Thursday, July 9, 2009

what makes it worth it

We did very well yesterday at both the Aville market and the GCM. Folks turned up in spite of the rain. Last night at Aville, it sprinkled most of the evening. We were so busy, I called the bakery and they ran us over some more bread. More testimonial to the fact that the world is starving for upper quality bread products. I must stress, I'm not boasting here, I'm stating facts.

Being there, working the market is very enjoyable. It's difficult for me to attend the daytime markets. I can make it to the one on Wednesday evenings. Last night was our third week there. We keep increasing the amount of product we offer. Gonna kick it up again next week. Rumor is, soon, on a Wednesday early evening, the sun might even be out. I'm gonna have to see it to believe it. I've begun to recognize people that are there every week. For some of them, I've begun to memorize their preferences. Coolest one of all is a French woman, who I converse with in French. She orders macaroons from week to week. For next week, she wants eighteen. Six each, of three flavours. We don't offer them for sale there, but she saw them on our website. Aside from the macaroons, she buys two or three loaves of bread. Creating those relationships with our customers is absolutely the most rewarding part of this business. There are customers who come in our store seven days a week. I know them by name. I like speaking to customers. If they prove to me that they are the least bit passionate about bread baking, I'll show them our bakeshop.

I mentioned Carla Hess, a few postings back. She is a graduate from The French pastry School, here in Chicago. Was here for two years. Spent most of her time here making croissants. She produced over the top croissants. She posted a comment about producing flavourful breads without the trouble of keeping a sourdough culture. I kinda touched on it yesterday. I mentioned taking an old piece of yeasted dough, that has been in the refrigerator for a few days. That is kinda what we do, only using a controlled plan. This process would be known as using a yeasted starter. They can be put together in many different configurations. Salted or not, stiff or liquid. I suppose on the first day, way back, we made a straight forward baguette dough. Maybe in the morning, let's say 6am. We used(percentage now, not pounds) 100 flour, 65 water, 2 salt & 1.5 yeast. We ran it five minutes in low speed. We cut it out of the mixer and placed it in a Rubbermaid barrel on wheels. We allowed it to set at room temperature for one hour. By 8am it was pushed into the fridge, and it was in there when the nighttime production crew started. This dough was allowed to ferment for twelve or fourteen hours. The yeast had plenty of time to do it's thing. It created a lot of aromas and alcohol. When it is uncovered, and one inhales thru your nose, you'll get a slight burning feeling in your nose. That is caused by the alcohol created during the fermentation. When you feel this mass of dough, it will feel much more "rubbery". What happens is the acidity created during fermentation has had it's positive effect on the gluten. This process is called the "prefermented dough process". At night when the final dough is mixed, we use 100 flour, 65 water, 2 salt, 1 yeast, .2 malt & 40 prefermented dough, from now on PFD. This is all mixed together, allowed to ferment and divided, shaped and baked. With one exception, the baker would hold back a big chunk of it and put it in that barrel, back in the fridge, until the next day.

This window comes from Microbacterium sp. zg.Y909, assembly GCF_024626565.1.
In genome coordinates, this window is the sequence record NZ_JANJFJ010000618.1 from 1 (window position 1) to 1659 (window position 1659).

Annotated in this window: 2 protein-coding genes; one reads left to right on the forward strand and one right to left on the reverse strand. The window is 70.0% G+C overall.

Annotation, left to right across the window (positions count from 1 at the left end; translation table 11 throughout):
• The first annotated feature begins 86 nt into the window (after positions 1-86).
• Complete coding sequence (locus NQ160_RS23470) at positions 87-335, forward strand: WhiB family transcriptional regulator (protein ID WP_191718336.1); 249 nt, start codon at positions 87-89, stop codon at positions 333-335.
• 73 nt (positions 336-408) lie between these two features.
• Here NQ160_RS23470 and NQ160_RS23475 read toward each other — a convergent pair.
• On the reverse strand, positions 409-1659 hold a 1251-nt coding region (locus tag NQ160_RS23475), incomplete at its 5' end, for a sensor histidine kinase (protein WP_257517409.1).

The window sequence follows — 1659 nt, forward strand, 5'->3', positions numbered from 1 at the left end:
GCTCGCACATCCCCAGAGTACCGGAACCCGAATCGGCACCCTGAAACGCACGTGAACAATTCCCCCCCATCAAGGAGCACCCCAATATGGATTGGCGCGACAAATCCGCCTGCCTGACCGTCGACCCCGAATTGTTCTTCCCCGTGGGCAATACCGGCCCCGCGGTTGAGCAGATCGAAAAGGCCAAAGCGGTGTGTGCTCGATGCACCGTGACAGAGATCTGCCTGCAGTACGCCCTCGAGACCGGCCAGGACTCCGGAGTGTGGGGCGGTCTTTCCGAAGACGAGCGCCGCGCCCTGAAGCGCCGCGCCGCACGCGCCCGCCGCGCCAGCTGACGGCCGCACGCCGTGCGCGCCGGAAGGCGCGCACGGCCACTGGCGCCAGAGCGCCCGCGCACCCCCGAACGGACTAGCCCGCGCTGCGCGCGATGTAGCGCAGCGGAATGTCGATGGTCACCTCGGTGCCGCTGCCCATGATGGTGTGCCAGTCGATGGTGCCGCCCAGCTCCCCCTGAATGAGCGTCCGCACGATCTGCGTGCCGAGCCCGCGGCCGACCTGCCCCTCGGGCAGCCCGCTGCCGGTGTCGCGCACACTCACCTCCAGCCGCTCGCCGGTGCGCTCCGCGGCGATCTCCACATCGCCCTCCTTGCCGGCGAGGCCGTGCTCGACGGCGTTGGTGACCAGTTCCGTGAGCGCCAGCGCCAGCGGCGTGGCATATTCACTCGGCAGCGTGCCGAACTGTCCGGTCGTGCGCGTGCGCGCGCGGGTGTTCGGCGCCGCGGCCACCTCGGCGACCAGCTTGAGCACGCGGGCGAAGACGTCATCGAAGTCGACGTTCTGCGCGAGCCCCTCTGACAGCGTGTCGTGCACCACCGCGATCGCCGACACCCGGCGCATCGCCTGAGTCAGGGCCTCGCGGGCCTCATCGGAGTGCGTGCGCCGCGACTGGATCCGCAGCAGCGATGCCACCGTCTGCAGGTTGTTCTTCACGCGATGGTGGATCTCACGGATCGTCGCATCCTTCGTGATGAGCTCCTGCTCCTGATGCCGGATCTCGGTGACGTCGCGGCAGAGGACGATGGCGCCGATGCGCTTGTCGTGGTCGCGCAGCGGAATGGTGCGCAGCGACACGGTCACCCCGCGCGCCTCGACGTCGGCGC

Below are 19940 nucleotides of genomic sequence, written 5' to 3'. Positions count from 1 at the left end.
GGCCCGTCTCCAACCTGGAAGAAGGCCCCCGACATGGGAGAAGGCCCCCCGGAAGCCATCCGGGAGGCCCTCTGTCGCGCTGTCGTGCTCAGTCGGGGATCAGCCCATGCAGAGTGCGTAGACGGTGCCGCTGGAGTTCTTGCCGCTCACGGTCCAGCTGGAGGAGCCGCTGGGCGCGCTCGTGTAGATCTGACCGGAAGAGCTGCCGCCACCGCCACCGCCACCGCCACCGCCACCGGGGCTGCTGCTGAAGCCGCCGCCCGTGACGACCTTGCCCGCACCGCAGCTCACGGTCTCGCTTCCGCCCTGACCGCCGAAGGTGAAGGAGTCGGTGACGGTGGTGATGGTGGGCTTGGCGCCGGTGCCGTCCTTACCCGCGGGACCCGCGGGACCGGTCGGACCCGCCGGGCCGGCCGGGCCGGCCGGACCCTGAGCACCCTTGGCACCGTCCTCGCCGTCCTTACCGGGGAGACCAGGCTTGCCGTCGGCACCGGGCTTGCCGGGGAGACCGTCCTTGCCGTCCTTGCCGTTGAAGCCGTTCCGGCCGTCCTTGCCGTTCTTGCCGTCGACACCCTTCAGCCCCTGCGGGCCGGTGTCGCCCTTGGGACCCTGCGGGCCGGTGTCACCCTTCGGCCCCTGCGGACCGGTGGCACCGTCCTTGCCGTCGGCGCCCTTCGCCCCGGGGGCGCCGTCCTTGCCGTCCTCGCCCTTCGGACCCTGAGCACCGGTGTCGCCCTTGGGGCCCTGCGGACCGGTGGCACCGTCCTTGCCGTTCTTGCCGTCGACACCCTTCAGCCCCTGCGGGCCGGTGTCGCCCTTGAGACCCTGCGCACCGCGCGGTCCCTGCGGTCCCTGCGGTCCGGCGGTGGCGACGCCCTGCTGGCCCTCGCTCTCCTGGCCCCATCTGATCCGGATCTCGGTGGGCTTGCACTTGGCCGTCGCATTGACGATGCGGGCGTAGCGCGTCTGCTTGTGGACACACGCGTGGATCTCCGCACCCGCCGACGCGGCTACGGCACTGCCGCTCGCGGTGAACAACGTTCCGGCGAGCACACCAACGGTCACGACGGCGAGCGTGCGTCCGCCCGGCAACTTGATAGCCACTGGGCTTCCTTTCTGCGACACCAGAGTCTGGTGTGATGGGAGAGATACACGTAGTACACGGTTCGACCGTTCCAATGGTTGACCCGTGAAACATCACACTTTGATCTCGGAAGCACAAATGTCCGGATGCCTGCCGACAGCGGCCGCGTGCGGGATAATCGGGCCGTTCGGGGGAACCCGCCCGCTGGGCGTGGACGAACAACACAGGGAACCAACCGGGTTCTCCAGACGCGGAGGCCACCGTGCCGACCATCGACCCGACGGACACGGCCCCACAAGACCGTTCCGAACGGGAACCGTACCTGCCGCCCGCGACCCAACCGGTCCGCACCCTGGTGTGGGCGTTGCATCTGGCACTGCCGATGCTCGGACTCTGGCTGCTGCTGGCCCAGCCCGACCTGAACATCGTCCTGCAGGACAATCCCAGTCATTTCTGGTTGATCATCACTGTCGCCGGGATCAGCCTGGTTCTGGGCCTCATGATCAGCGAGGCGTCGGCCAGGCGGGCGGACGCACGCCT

That's pretty much it. The big question, what if you don't have enough PFD to make the next batch of bread? This is where the artisan process get tricky. As the bakers leave to go home, regardless of their shift, they need to make sure there is enough PFD for the next guy. Another issue is, how long can you use this PFD, until it gets over fermented. We need to use it up within thirty six hours. Never an issue here, we are constantly making it.

Alot of effort, yes, but I remember that French woman, her words make it all worth it. She said "vôtre est la première boulangerie i' , le VE a trouvé ici aux Etats-Unis, celui fait des produits comme nous avons la maison arrière, merci. Vous me rendez moins nostalgique".

Next week, I'm gonna get her name.


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